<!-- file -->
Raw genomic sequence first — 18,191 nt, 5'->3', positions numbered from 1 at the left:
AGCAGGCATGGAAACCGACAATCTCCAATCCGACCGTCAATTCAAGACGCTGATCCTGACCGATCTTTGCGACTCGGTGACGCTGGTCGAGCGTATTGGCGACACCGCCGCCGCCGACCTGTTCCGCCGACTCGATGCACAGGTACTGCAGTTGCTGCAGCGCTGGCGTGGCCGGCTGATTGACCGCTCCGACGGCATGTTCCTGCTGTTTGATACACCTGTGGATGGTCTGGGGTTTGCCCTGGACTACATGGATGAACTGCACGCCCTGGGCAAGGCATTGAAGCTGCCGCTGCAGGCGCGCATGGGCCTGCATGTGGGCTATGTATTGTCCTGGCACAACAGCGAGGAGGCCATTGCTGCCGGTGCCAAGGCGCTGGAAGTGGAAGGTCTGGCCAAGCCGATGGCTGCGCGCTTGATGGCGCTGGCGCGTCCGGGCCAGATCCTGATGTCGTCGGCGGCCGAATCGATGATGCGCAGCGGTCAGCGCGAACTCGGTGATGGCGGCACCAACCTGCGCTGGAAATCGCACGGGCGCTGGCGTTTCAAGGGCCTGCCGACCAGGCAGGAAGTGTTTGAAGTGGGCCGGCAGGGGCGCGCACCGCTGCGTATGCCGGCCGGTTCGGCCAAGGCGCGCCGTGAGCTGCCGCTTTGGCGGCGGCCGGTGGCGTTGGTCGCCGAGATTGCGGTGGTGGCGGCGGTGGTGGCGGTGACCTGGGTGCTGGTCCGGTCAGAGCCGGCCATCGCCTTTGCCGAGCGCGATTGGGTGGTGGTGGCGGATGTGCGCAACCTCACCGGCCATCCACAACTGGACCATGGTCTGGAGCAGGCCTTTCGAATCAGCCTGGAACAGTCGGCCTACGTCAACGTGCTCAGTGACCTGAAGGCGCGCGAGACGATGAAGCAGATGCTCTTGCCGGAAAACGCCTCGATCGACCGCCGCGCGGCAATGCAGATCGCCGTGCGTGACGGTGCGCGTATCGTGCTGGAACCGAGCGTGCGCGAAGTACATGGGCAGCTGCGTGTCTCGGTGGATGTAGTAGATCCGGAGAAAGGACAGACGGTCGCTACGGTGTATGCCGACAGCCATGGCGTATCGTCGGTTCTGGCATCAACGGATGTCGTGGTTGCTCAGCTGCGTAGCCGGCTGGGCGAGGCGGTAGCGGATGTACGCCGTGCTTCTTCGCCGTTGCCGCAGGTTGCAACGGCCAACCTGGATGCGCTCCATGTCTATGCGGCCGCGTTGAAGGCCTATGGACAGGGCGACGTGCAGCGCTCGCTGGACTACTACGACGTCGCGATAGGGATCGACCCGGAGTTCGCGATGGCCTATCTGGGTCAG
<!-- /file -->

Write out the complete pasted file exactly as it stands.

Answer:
Raw genomic sequence first — 18,191 nt, 5'->3', positions numbered from 1 at the left:
AGCAGGCATGGAAACCGACAATCTCCAATCCGACCGTCAATTCAAGACGCTGATCCTGACCGATCTTTGCGACTCGGTGACGCTGGTCGAGCGTATTGGCGACACCGCCGCCGCCGACCTGTTCCGCCGACTCGATGCACAGGTACTGCAGTTGCTGCAGCGCTGGCGTGGCCGGCTGATTGACCGCTCCGACGGCATGTTCCTGCTGTTTGATACACCTGTGGATGGTCTGGGGTTTGCCCTGGACTACATGGATGAACTGCACGCCCTGGGCAAGGCATTGAAGCTGCCGCTGCAGGCGCGCATGGGCCTGCATGTGGGCTATGTATTGTCCTGGCACAACAGCGAGGAGGCCATTGCTGCCGGTGCCAAGGCGCTGGAAGTGGAAGGTCTGGCCAAGCCGATGGCTGCGCGCTTGATGGCGCTGGCGCGTCCGGGCCAGATCCTGATGTCGTCGGCGGCCGAATCGATGATGCGCAGCGGTCAGCGCGAACTCGGTGATGGCGGCACCAACCTGCGCTGGAAATCGCACGGGCGCTGGCGTTTCAAGGGCCTGCCGACCAGGCAGGAAGTGTTTGAAGTGGGCCGGCAGGGGCGCGCACCGCTGCGTATGCCGGCCGGTTCGGCCAAGGCGCGCCGTGAGCTGCCGCTTTGGCGGCGGCCGGTGGCGTTGGTCGCCGAGATTGCGGTGGTGGCGGCGGTGGTGGCGGTGACCTGGGTGCTGGTCCGGTCAGAGCCGGCCATCGCCTTTGCCGAGCGCGATTGGGTGGTGGTGGCGGATGTGCGCAACCTCACCGGCCATCCACAACTGGACCATGGTCTGGAGCAGGCCTTTCGAATCAGCCTGGAACAGTCGGCCTACGTCAACGTGCTCAGTGACCTGAAGGCGCGCGAGACGATGAAGCAGATGCTCTTGCCGGAAAACGCCTCGATCGACCGCCGCGCGGCAATGCAGATCGCCGTGCGTGACGGTGCGCGTATCGTGCTGGAACCGAGCGTGCGCGAAGTACATGGGCAGCTGCGTGTCTCGGTGGATGTAGTAGATCCGGAGAAAGGACAGACGGTCGCTACGGTGTATGCCGACAGCCATGGCGTATCGTCGGTTCTGGCATCAACGGATGTCGTGGTTGCTCAGCTGCGTAGCCGGCTGGGCGAGGCGGTAGCGGATGTACGCCGTGCTTCTTCGCCGTTGCCGCAGGTTGCAACGGCCAACCTGGATGCGCTCCATGTCTATGCGGCCGCGTTGAAGGCCTATGGACAGGGCGACGTGCAGCGCTCGCTGGACTACTACGACGTCGCGATAGGGATCGACCCGGAGTTCGCGATGGCCTATCTGGGTCAG